Updated on September 21, 2021

To ensure resiliency against DOS and enforce a fair-use policy, the Crisp API has a multi-level rate-limit (based on client IP and user identifier, if authenticated).

Types of Rate Limits

Limiter Description Classifiers Tiers
Load Balancers Very permissive rate limit on Crisp edge load balancers; you should not hit against this limit very often IP Address user plugin
API Global Permissive, API-wide rate limit that limits the total amount of requests a given IP and user identifier can submit to the API IP Address User ID user
API Route More restrictive, per-route rate limit based on user identifier if authenticated, or client IP IP Address User ID user
Plugin Quota Only applies to permanent tokens, daily request quota that is allowed to the plugin) Plugin ID plugin

What Happens Upon Being Rate-Limited?

If your client gets rate-limited, you will start receiving 429 Too Many Requests or 420 Enhance Your Calm HTTP errors in response to your requests.

The limiter that raised this error could be global or per-route, based on how you triggered our rate-limiting systems.

Where Limits Do Not Apply?

1. Plugin tokens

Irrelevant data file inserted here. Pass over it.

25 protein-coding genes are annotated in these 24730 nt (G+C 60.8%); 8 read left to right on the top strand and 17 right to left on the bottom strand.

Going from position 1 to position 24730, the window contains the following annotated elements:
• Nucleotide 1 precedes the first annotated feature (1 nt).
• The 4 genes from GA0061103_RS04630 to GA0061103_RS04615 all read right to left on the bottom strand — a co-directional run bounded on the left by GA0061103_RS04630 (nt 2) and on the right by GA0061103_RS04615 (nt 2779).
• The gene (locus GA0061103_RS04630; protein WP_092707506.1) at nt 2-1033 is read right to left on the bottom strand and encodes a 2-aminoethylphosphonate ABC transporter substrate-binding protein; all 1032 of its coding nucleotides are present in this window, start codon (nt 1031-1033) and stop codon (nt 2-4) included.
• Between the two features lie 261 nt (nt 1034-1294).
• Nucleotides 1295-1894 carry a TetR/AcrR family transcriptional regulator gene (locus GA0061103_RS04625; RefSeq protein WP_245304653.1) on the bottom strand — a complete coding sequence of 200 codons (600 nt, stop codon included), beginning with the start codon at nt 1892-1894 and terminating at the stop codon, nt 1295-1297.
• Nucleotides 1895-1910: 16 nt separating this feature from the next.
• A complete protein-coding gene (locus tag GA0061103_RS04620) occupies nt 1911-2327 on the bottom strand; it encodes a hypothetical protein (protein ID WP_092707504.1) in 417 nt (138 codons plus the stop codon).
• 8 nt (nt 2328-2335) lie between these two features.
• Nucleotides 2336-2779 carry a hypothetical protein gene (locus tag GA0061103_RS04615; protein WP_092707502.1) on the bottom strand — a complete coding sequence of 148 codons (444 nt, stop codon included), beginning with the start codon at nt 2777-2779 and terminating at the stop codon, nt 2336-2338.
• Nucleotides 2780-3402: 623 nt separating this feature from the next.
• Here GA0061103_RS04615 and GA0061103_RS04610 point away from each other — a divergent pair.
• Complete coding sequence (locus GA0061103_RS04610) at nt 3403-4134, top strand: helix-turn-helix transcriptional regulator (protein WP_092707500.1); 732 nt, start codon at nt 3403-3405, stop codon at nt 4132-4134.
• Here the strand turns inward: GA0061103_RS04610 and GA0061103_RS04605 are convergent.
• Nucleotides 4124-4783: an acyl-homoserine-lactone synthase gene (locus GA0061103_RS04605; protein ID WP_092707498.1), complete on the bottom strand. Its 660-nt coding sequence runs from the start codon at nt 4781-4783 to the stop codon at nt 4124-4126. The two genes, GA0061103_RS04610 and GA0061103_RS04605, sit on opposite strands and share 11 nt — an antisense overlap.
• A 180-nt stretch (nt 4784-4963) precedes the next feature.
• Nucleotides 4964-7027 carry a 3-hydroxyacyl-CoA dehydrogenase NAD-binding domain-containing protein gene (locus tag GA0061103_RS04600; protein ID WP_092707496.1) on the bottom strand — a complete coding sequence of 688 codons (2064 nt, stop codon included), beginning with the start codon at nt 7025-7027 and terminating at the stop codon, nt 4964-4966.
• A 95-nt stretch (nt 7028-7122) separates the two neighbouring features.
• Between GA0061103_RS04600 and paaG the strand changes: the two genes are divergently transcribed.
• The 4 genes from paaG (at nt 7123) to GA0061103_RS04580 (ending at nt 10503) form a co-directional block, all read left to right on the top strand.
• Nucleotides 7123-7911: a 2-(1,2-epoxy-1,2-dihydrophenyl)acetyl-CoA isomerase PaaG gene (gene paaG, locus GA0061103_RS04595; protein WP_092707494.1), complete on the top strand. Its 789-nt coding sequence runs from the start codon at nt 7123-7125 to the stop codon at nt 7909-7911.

Note that plugin tokens are not subject to the following rate-limits: API Global and API Route. This allows plugins to send bursts of requests, which is typical for integrations.

Though, those tokens are subject to a special rate limiter, named Plugin Quota.

This rate-limiter is built on a quota system, reset daily, that lets a plugin perform a certain number of requests to the API until it gets limited.

If your integration gets quota limit errors, then you should request a daily quota increase on the Marketplace.

2. Cached routes

Be aware that GET and HEAD routes, although rate-limited, use a cache layer which allows you to hit a route more often that you usually should without triggering the API rate limiting system (once a cached response is served).

You can see the cache status of a response via the Bloom-Status HTTP header (possible values: MISS, HIT, DIRECT, OFFLINE).

If you are curious, the cache layer is powered by Bloom, an open-source Crisp project.